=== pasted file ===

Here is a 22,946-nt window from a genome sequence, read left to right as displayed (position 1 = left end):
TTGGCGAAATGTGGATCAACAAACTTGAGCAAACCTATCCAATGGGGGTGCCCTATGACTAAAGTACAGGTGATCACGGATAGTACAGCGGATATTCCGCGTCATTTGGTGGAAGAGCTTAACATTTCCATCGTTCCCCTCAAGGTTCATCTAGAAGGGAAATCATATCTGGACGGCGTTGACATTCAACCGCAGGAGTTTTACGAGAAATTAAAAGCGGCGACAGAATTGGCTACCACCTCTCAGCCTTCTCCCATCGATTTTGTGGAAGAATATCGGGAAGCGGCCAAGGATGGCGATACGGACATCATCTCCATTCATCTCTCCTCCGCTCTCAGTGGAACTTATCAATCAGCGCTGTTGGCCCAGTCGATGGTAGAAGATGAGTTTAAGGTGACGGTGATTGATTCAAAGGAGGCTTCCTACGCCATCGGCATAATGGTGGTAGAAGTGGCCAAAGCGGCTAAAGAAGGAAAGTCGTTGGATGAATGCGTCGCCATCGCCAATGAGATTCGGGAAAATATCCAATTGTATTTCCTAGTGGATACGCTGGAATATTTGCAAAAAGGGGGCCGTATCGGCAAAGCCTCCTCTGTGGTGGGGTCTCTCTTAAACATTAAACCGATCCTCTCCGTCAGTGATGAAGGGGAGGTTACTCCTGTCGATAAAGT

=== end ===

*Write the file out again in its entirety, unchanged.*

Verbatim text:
Here is a 22,946-nt window from a genome sequence, read left to right as displayed (position 1 = left end):
TTGGCGAAATGTGGATCAACAAACTTGAGCAAACCTATCCAATGGGGGTGCCCTATGACTAAAGTACAGGTGATCACGGATAGTACAGCGGATATTCCGCGTCATTTGGTGGAAGAGCTTAACATTTCCATCGTTCCCCTCAAGGTTCATCTAGAAGGGAAATCATATCTGGACGGCGTTGACATTCAACCGCAGGAGTTTTACGAGAAATTAAAAGCGGCGACAGAATTGGCTACCACCTCTCAGCCTTCTCCCATCGATTTTGTGGAAGAATATCGGGAAGCGGCCAAGGATGGCGATACGGACATCATCTCCATTCATCTCTCCTCCGCTCTCAGTGGAACTTATCAATCAGCGCTGTTGGCCCAGTCGATGGTAGAAGATGAGTTTAAGGTGACGGTGATTGATTCAAAGGAGGCTTCCTACGCCATCGGCATAATGGTGGTAGAAGTGGCCAAAGCGGCTAAAGAAGGAAAGTCGTTGGATGAATGCGTCGCCATCGCCAATGAGATTCGGGAAAATATCCAATTGTATTTCCTAGTGGATACGCTGGAATATTTGCAAAAAGGGGGCCGTATCGGCAAAGCCTCCTCTGTGGTGGGGTCTCTCTTAAACATTAAACCGATCCTCTCCGTCAGTGATGAAGGGGAGGTTACTCCTGTCGATAAAGT